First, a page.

It is also clear that the Complainant need not be the only person or entity with rights in the trademark. This aspect is sometimes expressed by saying that the rights that must be established in the complainant need not be exclusive rights.

Accordingly, the first question is whether, applying those principles, the Complainant has established that it has rights in the trademark “DIGIPOLL”. It will be recalled that the Complainant’s case is that it has a trademark in the name ‘DIGIPOLL’, that the trademark is registered in three jurisdictions and that it is a common law trademark in other jurisdictions.

In its Complaint, dated November 3, 2004, the Complainant initially put it that “The Complaint (sic) registered the trademark ‘digipoll’ in the year 2000”. At a later point in the same document, the Complainant added:

“DigiPoll Ltd. is the owner of the trademark ‘digipoll’ in various countries including the United States of America. The Complainant conducts its business in various countries including the United States of America and hence is the rightful owner of this trademark”

The Complainant then annexed a copy of ‘the registration certificate’ which was the United States’ registration and it was indeed the registration of the name ‘DIGIPOLL’ as a service mark. Such a service mark is to be regarded for present purposes as a trademark.

However, the registration was not in the name of the Complainant but in the name of Gabriel Pessach Dekel, the founder of the Complainant company. It seemed to the Panel at that stage that the Complainant’s case was therefore based on only one registered trademark or service mark, namely the American one and that the trademark was not registered in the name of the Complainant.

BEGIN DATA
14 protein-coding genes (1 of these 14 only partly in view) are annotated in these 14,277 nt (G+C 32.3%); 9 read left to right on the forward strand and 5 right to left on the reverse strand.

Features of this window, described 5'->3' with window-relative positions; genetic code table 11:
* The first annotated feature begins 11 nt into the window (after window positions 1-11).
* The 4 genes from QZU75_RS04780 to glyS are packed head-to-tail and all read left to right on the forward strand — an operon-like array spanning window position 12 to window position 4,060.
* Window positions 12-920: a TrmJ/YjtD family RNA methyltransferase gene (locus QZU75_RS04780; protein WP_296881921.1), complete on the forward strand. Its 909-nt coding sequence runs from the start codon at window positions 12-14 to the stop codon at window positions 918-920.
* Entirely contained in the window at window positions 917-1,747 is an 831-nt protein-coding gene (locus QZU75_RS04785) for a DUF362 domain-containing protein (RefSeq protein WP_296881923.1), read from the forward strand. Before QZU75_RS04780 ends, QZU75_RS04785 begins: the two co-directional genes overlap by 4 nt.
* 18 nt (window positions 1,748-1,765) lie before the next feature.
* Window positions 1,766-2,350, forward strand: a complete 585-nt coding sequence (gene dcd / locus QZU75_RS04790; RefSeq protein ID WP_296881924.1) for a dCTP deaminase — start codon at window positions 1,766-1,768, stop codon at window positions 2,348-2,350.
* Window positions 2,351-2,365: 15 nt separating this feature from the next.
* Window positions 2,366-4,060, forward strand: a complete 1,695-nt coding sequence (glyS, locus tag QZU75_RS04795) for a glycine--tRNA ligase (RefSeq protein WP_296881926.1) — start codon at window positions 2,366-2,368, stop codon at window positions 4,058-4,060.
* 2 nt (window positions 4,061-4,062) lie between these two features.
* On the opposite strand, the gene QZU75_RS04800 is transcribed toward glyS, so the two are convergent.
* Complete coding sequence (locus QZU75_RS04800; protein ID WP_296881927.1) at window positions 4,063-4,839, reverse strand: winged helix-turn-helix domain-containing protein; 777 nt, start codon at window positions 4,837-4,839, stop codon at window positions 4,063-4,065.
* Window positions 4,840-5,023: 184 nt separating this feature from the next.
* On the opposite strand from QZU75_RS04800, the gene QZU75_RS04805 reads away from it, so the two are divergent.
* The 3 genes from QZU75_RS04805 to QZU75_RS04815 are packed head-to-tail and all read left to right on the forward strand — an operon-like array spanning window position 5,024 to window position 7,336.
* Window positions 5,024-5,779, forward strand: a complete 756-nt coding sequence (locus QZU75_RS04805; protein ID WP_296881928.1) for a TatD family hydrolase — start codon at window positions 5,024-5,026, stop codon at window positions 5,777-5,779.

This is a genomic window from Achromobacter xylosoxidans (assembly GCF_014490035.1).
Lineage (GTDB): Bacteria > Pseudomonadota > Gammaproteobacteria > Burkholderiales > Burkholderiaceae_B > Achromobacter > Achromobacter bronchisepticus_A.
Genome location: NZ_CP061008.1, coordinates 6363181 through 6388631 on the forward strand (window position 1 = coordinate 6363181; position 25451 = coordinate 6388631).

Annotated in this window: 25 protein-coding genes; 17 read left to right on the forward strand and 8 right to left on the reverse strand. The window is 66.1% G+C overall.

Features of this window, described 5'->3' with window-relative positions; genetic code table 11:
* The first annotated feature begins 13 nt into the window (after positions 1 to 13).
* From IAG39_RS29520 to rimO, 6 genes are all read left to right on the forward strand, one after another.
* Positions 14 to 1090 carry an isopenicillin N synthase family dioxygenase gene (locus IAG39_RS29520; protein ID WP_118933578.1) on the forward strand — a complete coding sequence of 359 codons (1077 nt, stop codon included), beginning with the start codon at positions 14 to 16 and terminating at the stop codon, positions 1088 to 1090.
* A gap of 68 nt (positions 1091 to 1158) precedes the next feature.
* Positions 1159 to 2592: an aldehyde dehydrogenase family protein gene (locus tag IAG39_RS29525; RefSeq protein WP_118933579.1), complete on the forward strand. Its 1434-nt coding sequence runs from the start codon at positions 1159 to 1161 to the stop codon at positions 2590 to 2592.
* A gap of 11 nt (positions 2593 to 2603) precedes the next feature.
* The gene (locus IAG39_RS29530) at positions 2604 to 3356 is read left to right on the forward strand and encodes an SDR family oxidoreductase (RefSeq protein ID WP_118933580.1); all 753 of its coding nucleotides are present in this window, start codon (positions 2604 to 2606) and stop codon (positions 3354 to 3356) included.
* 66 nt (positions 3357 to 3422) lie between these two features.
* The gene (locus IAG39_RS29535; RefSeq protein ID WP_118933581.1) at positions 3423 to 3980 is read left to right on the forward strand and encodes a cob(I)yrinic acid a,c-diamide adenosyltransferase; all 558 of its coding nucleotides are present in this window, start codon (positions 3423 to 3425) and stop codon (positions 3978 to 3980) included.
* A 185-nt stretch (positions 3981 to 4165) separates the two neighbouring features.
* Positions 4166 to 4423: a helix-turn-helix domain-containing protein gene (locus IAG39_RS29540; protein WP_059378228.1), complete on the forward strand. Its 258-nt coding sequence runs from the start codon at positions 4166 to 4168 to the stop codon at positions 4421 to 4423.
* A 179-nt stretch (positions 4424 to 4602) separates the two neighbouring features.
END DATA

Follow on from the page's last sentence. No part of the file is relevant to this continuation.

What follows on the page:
The US registration also referred on its face to ‘Owner of New Zealand Reg. No. 304847, dated March 29, 1999, expires March 29, 2009’. This suggested that there was also in existence a New Zealand trademark, although the Complainant had hitherto not referred to it.

The Panel concluded in the light of this evidence that there was a need for clarification of what case the Complainant was putting and what evidence there was in support of it. Accordingly, the Panel decided that this was an appropriate case, pursuant to Rule 12, to request further statements and documents from the Complainant and that the Respondent should have the opportunity to reply to whatever further statements and documents the Complainant submitted.

The Procedural Order

The Panel therefore issued an Administrative Panel Procedural Order on January 18, 2005, to put that request into effect and to elicit any further evidence that the Complainant relied on to establish any common law rights that there might be in an unregistered trademark. In response, the Complainant submitted a Response in which it submitted further factual material and to which it annexed further documents.

The Complainant also informed the Center that it served copies of its Response on the Respondent both by email and in hard copy on January 25, 2005. The Respondent has not submitted a reply to the Complainant’s response.

The registered trademarks

The facts emerging from the Complainant’s Response to the Procedural Order are that the trademark ‘DIGIPOLL’ was registered in New Zealand on July 16, 1999, in Australia on June 23, 2000, and in the USA on November 28, 2000. It will be recalled that documentary evidence of the registration in the USA had been annexed to the original Complaint. Annexed to the additional Response were certificates of registration by the appropriate trademark authorities in New Zealand and Australia, so it is clear that at all material times and before the contentious domain name was registered there were in fact trademarks registered which are identical to the domain name.